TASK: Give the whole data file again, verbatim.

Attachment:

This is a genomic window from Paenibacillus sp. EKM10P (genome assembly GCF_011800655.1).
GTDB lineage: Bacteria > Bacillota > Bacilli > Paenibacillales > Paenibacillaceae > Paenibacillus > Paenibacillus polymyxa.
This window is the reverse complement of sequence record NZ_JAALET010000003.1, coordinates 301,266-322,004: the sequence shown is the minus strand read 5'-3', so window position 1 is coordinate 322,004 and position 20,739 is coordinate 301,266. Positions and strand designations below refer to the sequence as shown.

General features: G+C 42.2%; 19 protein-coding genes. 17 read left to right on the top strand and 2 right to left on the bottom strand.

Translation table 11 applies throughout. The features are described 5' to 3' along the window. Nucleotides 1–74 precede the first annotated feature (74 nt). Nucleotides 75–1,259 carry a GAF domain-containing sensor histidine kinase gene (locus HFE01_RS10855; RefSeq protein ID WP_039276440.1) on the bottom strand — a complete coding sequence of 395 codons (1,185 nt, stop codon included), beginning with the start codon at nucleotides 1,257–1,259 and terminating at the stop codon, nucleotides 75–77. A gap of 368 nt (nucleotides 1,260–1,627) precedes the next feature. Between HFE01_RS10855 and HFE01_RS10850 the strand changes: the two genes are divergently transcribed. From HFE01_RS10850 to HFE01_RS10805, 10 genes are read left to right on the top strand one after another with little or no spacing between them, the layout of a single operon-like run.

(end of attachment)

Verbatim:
This is a genomic window from Paenibacillus sp. EKM10P (genome assembly GCF_011800655.1).
GTDB lineage: Bacteria > Bacillota > Bacilli > Paenibacillales > Paenibacillaceae > Paenibacillus > Paenibacillus polymyxa.
This window is the reverse complement of sequence record NZ_JAALET010000003.1, coordinates 301,266-322,004: the sequence shown is the minus strand read 5'-3', so window position 1 is coordinate 322,004 and position 20,739 is coordinate 301,266. Positions and strand designations below refer to the sequence as shown.

General features: G+C 42.2%; 19 protein-coding genes. 17 read left to right on the top strand and 2 right to left on the bottom strand.

Translation table 11 applies throughout. The features are described 5' to 3' along the window. Nucleotides 1–74 precede the first annotated feature (74 nt). Nucleotides 75–1,259 carry a GAF domain-containing sensor histidine kinase gene (locus HFE01_RS10855; RefSeq protein ID WP_039276440.1) on the bottom strand — a complete coding sequence of 395 codons (1,185 nt, stop codon included), beginning with the start codon at nucleotides 1,257–1,259 and terminating at the stop codon, nucleotides 75–77. A gap of 368 nt (nucleotides 1,260–1,627) precedes the next feature. Between HFE01_RS10855 and HFE01_RS10850 the strand changes: the two genes are divergently transcribed. From HFE01_RS10850 to HFE01_RS10805, 10 genes are read left to right on the top strand one after another with little or no spacing between them, the layout of a single operon-like run.